It was a gentle descent down Hardrake Lane to Rowland. I met some Highland cattle on the way...and a couple of Landrovers a few minutes later.

I'd been aware of the Landrover coming down the hill behind me being driven very carefully along the icy single track byway, stopping a couple of times to open and close the gates, but at the point where I needed to get out of his way another Landrover suddenly appeared from around a corner...coming up the hill. I immediately turned around and put my hand out, signalling for the driver behind me to stop, and then assessed the situation. Having already walked where the Landrover coming down the hill had driven I knew that there was nowhere convenient for him to reverse up so that the other vehicle could pass so I jogged down to the other driver to see what they wanted to do. Fortunately the hill wasn't too steep where he was and there was a suitable passing space no more than a distance of thirty feet behind him, and he had already  put his vehicle in reverse before I reached him. I know that reversing downhill isn't considered safe, but he was obviously a confident and competent driver, and must know the area well and had decided that this was the best option. I signalled for the other driver to approach; I didn't get out of the way though - I walked a few yards in front of him until we had passed the other Landrover. One honk and a wave for my efforts. I regretted not having a red flag.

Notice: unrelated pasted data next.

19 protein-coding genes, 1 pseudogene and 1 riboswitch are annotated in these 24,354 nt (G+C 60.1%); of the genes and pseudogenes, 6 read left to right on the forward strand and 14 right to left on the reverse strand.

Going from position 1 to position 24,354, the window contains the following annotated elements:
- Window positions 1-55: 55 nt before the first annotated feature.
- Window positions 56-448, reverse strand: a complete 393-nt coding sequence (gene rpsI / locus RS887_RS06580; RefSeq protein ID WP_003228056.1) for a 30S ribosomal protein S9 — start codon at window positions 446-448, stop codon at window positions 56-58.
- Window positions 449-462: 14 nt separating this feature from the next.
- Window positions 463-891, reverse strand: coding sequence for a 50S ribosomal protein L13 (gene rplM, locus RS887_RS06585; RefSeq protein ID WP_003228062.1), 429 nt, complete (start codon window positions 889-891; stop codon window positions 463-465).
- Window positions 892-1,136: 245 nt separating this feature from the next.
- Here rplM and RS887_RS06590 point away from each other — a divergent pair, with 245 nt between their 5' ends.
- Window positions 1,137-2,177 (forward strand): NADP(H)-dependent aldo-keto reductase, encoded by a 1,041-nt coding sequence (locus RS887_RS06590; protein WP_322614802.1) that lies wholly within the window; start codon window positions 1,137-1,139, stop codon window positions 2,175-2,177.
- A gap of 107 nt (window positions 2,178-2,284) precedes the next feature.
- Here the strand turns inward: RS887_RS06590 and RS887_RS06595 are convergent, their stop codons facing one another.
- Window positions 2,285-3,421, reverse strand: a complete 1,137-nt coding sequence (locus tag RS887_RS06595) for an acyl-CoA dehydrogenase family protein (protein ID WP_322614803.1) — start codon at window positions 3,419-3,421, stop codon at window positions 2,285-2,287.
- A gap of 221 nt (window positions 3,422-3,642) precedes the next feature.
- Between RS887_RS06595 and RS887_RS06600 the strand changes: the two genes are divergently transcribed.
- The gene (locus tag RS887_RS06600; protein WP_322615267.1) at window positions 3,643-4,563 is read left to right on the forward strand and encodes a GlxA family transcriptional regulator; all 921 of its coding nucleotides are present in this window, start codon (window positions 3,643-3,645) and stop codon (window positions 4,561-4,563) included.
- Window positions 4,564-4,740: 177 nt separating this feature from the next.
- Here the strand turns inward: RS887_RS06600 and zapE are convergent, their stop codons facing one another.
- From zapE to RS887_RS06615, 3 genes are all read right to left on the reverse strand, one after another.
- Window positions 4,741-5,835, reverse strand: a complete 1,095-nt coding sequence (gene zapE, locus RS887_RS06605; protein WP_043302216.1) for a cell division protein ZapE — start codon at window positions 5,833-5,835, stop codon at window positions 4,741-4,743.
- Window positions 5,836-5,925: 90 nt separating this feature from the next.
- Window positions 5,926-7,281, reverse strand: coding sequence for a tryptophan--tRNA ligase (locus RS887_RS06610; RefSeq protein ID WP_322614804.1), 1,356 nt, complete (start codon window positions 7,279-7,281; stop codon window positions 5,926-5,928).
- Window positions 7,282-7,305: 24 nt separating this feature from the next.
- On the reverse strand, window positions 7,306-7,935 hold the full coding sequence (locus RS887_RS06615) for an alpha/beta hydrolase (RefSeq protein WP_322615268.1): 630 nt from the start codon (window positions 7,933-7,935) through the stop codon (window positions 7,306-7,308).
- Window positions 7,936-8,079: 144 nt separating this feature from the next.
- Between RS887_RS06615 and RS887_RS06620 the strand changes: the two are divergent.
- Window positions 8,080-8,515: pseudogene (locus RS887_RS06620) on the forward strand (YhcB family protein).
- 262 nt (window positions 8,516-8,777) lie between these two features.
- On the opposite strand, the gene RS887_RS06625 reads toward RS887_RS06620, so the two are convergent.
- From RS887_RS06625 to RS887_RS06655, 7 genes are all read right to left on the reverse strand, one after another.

Once I was free to concentrate on my walking again there was more beautiful countryside for me to take photographs of.

The track led down to Rowland. I'd barely entered the village though before I took the first footpath which went across the fields to Great Longstone. There are a lot of criss-crossing paths in this area.

I headed straight for the church at Great Longstone, hoping for some good opportunities to take photographs. The angle of the sun was okay and this was my best effort.

I took the footpath that starts as a narrow ginnel between the houses, then passes the recreation ground and a housing estate before walking across a couple of fields until I reached the Monsal Trail.